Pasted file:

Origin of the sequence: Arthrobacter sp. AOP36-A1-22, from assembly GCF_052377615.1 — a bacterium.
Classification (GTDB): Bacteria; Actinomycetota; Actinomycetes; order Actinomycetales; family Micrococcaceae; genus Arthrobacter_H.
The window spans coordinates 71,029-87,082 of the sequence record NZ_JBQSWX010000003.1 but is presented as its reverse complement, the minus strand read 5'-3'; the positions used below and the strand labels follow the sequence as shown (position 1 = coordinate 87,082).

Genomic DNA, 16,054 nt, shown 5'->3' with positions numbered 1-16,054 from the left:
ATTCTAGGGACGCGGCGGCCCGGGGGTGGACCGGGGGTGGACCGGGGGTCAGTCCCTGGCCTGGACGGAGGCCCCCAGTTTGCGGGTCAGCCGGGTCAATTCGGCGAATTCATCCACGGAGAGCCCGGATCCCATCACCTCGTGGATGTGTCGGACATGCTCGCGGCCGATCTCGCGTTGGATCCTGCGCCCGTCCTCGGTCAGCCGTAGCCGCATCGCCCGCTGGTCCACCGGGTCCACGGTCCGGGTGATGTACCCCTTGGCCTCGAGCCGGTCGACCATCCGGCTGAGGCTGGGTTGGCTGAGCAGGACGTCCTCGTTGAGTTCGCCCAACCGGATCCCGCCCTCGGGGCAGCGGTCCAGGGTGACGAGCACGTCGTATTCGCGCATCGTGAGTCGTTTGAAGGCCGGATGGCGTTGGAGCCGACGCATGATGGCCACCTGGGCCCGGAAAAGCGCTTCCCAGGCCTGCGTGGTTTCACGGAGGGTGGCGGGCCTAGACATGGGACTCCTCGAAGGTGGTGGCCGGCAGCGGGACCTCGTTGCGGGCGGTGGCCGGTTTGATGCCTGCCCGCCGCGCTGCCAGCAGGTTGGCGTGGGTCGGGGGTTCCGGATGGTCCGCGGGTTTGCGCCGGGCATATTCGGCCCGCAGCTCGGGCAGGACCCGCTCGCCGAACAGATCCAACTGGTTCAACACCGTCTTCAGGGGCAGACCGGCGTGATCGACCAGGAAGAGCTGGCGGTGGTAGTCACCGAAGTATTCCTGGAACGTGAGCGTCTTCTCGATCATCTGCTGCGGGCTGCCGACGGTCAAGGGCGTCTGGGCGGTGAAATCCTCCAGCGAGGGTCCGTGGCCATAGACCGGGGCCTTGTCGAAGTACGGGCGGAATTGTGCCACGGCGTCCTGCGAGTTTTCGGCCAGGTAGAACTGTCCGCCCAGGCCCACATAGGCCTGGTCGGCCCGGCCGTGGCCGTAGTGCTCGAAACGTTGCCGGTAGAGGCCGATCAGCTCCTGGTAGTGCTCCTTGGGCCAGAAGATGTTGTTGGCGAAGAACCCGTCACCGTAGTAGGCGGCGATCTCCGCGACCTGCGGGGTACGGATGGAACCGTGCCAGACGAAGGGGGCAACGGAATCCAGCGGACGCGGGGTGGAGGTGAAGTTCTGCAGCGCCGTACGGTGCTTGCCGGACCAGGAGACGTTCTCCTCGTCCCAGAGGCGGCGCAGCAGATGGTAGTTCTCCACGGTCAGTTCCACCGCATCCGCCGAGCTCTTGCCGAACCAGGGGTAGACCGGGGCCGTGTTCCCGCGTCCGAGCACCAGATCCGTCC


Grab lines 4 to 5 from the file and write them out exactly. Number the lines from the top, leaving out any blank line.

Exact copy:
Genomic DNA, 16,054 nt, shown 5'->3' with positions numbered 1-16,054 from the left:
ATTCTAGGGACGCGGCGGCCCGGGGGTGGACCGGGGGTGGACCGGGGGTCAGTCCCTGGCCTGGACGGAGGCCCCCAGTTTGCGGGTCAGCCGGGTCAATTCGGCGAATTCATCCACGGAGAGCCCGGATCCCATCACCTCGTGGATGTGTCGGACATGCTCGCGGCCGATCTCGCGTTGGATCCTGCGCCCGTCCTCGGTCAGCCGTAGCCGCATCGCCCGCTGGTCCACCGGGTCCACGGTCCGGGTGATGTACCCCTTGGCCTCGAGCCGGTCGACCATCCGGCTGAGGCTGGGTTGGCTGAGCAGGACGTCCTCGTTGAGTTCGCCCAACCGGATCCCGCCCTCGGGGCAGCGGTCCAGGGTGACGAGCACGTCGTATTCGCGCATCGTGAGTCGTTTGAAGGCCGGATGGCGTTGGAGCCGACGCATGATGGCCACCTGGGCCCGGAAAAGCGCTTCCCAGGCCTGCGTGGTTTCACGGAGGGTGGCGGGCCTAGACATGGGACTCCTCGAAGGTGGTGGCCGGCAGCGGGACCTCGTTGCGGGCGGTGGCCGGTTTGATGCCTGCCCGCCGCGCTGCCAGCAGGTTGGCGTGGGTCGGGGGTTCCGGATGGTCCGCGGGTTTGCGCCGGGCATATTCGGCCCGCAGCTCGGGCAGGACCCGCTCGCCGAACAGATCCAACTGGTTCAACACCGTCTTCAGGGGCAGACCGGCGTGATCGACCAGGAAGAGCTGGCGGTGGTAGTCACCGAAGTATTCCTGGAACGTGAGCGTCTTCTCGATCATCTGCTGCGGGCTGCCGACGGTCAAGGGCGTCTGGGCGGTGAAATCCTCCAGCGAGGGTCCGTGGCCATAGACCGGGGCCTTGTCGAAGTACGGGCGGAATTGTGCCACGGCGTCCTGCGAGTTTTCGGCCAGGTAGAACTGTCCGCCCAGGCCCACATAGGCCTGGTCGGCCCGGCCGTGGCCGTAGTGCTCGAAACGTTGCCGGTAGAGGCCGATCAGCTCCTGGTAGTGCTCCTTGGGCCAGAAGATGTTGTTGGCGAAGAACCCGTCACCGTAGTAGGCGGCGATCTCCGCGACCTGCGGGGTACGGATGGAACCGTGCCAGACGAAGGGGGCAACGGAATCCAGCGGACGCGGGGTGGAGGTGAAGTTCTGCAGCGCCGTACGGTGCTTGCCGGACCAGGAGACGTTCTCCTCGTCCCAGAGGCGGCGCAGCAGATGGTAGTTCTCCACGGTCAGTTCCACCGCATCCGCCGAGCTCTTGCCGAACCAGGGGTAGACCGGGGCCGTGTTCCCGCGTCCGAGCACCAGATCCGTCC